widely advanced solution. The trade off would be hazy days in place of sunny days, and reddish sunsets like the skies “Blade Runner” anticipated (the 1982 film that, eerily, was set in 2019, almost upon us). This method would pump sulfur compounds into the stratosphere above where rains would wash them out, so they would sink only slowly back to Earth. Never mind our long campaign to scrub from power plant emissions the sulfur that caused smog and acid rain. If warming gets out of hand, smogging the planet now becomes desirable .
The sulfate particles that form would reflect sunlight back into space. We know that works from past volcanic eruptions. It was called “the year without a summer”, with July frosts on New England farms, after Indonesia’s Mount Tambora blew in 1815. And after the Philippines’ Mount
Pinatubo exploded in 1991, the earth’s temperature fell by a full Fahrenheit degree across three years from the sulfuric acid haze that winds carried around the world.
We would need to reflect back just 1.1% of the sun’s energy still a huge amount to counteract all of the temperature rise forecast by mid-century. This calls for spraying 10 million tons of sulfate particles into the upper atmosphere every year. A fleet of portly, specially-designed aircraft carrying 10 tons each trip for release at 65,000 to 80,000 feet (burning high sulfur content fuel while at it) could manage the job in 100,000 flights a year.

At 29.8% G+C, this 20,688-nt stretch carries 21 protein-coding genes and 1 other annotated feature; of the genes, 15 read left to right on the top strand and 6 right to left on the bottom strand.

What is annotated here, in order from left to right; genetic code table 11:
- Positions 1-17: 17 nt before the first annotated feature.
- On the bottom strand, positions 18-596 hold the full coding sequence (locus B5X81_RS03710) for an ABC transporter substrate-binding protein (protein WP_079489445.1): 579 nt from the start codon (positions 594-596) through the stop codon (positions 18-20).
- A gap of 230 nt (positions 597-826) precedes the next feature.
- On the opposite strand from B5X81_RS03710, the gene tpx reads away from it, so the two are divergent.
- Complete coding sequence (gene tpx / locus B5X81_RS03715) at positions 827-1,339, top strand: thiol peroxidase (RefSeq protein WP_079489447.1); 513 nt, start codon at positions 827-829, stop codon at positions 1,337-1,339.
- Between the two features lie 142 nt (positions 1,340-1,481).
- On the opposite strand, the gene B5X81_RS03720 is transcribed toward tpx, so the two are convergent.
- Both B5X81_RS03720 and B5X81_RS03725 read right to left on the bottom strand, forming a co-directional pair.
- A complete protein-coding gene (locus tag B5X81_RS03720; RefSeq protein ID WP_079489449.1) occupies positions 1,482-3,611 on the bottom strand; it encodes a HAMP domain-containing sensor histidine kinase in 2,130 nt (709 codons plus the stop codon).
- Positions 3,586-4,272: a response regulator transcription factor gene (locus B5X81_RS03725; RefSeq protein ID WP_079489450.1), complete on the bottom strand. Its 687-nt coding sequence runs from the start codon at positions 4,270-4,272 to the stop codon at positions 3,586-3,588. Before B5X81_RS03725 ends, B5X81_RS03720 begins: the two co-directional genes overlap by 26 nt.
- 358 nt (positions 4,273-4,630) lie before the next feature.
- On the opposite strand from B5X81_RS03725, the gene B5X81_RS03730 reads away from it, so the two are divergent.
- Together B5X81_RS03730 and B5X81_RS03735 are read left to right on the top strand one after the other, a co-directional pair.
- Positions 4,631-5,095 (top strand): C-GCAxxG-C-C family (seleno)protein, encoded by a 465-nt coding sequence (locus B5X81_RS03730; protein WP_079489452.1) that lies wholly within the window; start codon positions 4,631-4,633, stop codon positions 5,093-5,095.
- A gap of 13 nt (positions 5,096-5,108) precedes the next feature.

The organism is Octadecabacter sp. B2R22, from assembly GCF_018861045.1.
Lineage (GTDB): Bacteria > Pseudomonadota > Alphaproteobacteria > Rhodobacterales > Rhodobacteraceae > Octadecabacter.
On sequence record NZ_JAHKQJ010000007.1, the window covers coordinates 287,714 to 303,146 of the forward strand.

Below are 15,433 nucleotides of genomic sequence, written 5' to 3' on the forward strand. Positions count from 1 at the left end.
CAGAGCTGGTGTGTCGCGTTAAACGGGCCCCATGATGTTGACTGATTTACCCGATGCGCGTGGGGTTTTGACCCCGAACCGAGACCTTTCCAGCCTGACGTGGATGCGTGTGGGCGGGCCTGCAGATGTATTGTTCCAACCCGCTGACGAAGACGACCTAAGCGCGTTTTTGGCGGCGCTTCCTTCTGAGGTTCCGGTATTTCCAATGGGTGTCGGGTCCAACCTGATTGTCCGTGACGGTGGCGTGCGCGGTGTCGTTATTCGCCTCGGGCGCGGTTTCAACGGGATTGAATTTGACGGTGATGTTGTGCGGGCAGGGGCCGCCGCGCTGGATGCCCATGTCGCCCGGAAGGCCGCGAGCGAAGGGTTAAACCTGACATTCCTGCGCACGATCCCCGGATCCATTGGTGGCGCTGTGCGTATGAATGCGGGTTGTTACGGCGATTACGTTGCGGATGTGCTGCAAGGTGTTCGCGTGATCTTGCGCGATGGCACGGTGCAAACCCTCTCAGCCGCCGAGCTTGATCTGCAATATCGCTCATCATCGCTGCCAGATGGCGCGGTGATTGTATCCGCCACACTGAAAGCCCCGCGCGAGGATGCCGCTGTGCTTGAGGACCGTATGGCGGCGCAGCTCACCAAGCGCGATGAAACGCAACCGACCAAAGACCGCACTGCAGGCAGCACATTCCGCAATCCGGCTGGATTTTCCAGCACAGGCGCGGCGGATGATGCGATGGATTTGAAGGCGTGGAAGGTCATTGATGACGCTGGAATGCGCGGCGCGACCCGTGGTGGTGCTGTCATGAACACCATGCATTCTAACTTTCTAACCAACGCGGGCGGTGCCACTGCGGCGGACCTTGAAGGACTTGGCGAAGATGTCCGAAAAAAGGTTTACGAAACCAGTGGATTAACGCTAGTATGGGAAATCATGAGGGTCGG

Bill Gates invested in a company that would do it differently: sun-blocking sulfur dioxide particles would be pumped from the ground through a 19-mile long hose suspended by helium balloons.
A setback is that these estimates have since been weakened in more recent IPCC findings that say that aerosols such as sulfates have less of a cooling effect. And there is the question of what reduced sunlight will do to agricultural output. Temperature forcing could also disrupt weather patterns, such as the Indian monsoons that a billion people rely on for water.
Would working with clouds be better? Different groups from Edinburgh to Texas have signed onto this approach. The belief is that clouds could be made whiter, and therefore more reflective of sunlight, by spraying them with sea water. The moisture in clouds would condense around the salt to make shiny droplets. The calculation is that some 1,500 specially designed ships would be needed to drag turbines to make the electricity to power pumps that would spray 1.4 billion tons of ocean water a year into the skies.
Far more radical is a scheme to emulate the little-known phenomenon that oxygen leaks into space at the poles. It is impelled to do so by Earth’s magnetic fields. A Swedish scientist, with support from Univ. of California-Berkeley, postulates that lasers could ionize molecules of carbon dioxide and radio waves could be tuned to spiral them out the same magnetic funnel, to be lost forever in space.
Another polar remedy deals with the problem of polar ice melting more rapidly than predicted. It would lock the ice caps in place. This would not slow warming, but would retard the feared rise of the oceans from the conversion of ice to sea water. The cause of the rapid calving of glaciers is melt water that gets under them and acts as a lubricant to speed their journey to the sea. The notion is to arrest movement by freezing the melt water with liquid nitrogen at key points.